[8] After the 3rd century, Juris prudentia became a more bureaucratic activity, with few notable authors. It was during the Eastern Roman Empire (5th century) that legal studies were once again undertaken in depth, and it is from this cultural movement that Justinian‘s Corpus Juris Civilis was born.

[9] An investigation is one of the types of practical activity involved in learning. Investigation is an inquiry into circumstances surrounding an allegation or incident.  Loss/fraud investigations are allegations of impropriety resulting in a loss.  These investigations are conducted to determine the extent of the fraud, the amount of loss, what control weaknesses existed and will recommend any corrective action.

[10] The state makes laws. Disobedience of state of laws involves a penalty which is enforced by the government through the sovereign power of the state. Whatever is not enforceable is not law. Laws of the state are applicable to all without exception of individual circumstances.

[11] See, Henry R. Cheeseman, Business Law, The legal, ethical, and international environment, page no 655

[12] See, Nirmalendu Dhar, Company Law & partnership, second edition, ReMiSi Publication, Dhaka. Page 177

[13] Having it ready before any crisis strikes will help you take immensely wiser and more informed decisions which you will not regret later. Just as there are varied disciplines in the field of medicine, there is a wide range of divisions when it comes to law. For instance, everyone knows that you don’t visit a general physician for a severe heart ailment.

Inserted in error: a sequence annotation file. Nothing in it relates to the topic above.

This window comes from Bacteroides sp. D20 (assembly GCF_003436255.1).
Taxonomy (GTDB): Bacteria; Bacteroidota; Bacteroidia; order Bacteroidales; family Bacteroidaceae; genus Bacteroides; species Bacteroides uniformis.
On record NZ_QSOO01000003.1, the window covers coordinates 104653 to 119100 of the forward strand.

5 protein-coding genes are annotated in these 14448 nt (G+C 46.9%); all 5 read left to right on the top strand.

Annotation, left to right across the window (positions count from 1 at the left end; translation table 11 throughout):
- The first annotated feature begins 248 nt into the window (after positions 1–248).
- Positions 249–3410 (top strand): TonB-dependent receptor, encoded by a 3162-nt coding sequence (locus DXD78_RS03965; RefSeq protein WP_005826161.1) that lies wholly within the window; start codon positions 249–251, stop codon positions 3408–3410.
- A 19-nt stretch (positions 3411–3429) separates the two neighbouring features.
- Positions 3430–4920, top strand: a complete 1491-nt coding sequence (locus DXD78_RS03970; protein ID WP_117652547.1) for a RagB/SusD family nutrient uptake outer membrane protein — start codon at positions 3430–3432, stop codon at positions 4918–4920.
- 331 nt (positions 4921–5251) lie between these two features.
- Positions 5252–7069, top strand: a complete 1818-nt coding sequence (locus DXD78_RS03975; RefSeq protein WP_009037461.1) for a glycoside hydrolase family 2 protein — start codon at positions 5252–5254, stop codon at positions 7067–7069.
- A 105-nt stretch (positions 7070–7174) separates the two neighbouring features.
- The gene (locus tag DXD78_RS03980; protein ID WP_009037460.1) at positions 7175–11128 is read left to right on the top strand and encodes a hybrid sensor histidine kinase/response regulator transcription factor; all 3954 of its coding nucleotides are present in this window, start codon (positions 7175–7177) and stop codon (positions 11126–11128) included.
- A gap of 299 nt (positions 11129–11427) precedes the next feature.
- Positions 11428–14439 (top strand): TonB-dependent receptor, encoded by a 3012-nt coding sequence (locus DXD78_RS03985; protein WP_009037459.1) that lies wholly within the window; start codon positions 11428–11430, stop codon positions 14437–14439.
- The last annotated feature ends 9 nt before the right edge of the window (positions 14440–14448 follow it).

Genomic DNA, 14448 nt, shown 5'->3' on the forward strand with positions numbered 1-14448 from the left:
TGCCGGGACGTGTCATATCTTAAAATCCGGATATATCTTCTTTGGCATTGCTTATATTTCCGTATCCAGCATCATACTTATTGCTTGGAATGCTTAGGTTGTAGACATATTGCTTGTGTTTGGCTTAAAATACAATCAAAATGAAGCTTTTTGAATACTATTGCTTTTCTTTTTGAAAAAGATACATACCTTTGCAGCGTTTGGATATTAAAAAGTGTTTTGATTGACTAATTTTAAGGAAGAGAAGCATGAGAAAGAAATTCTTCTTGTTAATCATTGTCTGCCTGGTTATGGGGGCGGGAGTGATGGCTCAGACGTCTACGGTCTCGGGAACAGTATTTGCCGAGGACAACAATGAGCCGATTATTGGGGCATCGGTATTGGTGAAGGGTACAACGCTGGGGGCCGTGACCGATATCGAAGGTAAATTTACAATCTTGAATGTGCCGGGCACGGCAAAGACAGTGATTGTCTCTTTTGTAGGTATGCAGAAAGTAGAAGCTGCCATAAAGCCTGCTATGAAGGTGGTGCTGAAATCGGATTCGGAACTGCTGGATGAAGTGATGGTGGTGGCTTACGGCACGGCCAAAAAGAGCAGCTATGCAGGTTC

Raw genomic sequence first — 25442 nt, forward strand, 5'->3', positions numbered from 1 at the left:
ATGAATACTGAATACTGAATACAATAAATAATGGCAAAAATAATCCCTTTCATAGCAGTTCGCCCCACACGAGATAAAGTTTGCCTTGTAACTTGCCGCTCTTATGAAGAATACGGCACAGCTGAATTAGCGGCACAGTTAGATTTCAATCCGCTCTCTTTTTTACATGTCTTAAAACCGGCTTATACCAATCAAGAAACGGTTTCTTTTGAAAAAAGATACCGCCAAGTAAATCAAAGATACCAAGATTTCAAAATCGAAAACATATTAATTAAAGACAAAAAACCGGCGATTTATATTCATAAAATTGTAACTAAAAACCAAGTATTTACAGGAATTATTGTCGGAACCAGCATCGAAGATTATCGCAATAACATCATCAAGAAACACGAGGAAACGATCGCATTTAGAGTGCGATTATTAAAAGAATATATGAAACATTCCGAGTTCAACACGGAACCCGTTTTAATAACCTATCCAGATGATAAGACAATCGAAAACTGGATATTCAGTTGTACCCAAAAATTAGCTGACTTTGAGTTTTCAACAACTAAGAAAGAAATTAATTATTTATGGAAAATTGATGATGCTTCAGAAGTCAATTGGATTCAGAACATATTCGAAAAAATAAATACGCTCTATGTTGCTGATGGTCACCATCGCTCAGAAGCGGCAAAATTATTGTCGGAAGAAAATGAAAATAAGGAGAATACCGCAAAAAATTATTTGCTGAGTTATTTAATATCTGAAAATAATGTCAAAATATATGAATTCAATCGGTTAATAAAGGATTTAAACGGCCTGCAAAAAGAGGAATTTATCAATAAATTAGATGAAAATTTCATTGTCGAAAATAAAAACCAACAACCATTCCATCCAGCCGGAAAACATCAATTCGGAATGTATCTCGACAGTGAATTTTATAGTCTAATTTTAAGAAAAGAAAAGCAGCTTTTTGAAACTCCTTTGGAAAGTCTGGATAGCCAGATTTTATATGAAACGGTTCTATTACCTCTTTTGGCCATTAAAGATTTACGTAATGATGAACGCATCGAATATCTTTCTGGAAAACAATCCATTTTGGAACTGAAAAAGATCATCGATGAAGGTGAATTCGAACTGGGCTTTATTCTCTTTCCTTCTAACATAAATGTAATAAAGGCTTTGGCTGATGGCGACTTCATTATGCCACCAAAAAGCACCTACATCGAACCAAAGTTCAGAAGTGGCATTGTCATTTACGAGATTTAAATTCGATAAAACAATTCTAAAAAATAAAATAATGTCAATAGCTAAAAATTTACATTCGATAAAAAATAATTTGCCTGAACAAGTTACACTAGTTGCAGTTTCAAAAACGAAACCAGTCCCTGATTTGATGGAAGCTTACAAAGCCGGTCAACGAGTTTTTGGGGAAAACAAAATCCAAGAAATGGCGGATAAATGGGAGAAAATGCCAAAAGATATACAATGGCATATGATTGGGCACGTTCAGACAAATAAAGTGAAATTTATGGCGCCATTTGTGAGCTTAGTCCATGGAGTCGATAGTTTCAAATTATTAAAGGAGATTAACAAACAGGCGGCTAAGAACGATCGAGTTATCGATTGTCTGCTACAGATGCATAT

[14] The terms admiralty and maritime law are sometimes used interchangeably, but admiralty originally referred to a specific court in England and the American colonies that had jurisdiction over torts and contracts on the high seas, whereas substantive maritime law developed through the expansion of admiralty court jurisdiction to include all activities on the high seas and similar activities on Navigable Waters.

[15] See, http://en.wikipedia.org/wiki/Aviation_law, Aviation law is the branch of law that concerns flight, air travel, and associated legal and business concerns. Some of its area of concern overlaps that of admiralty law and, in many cases, aviation law is considered a matter of international law due to the nature of air travel.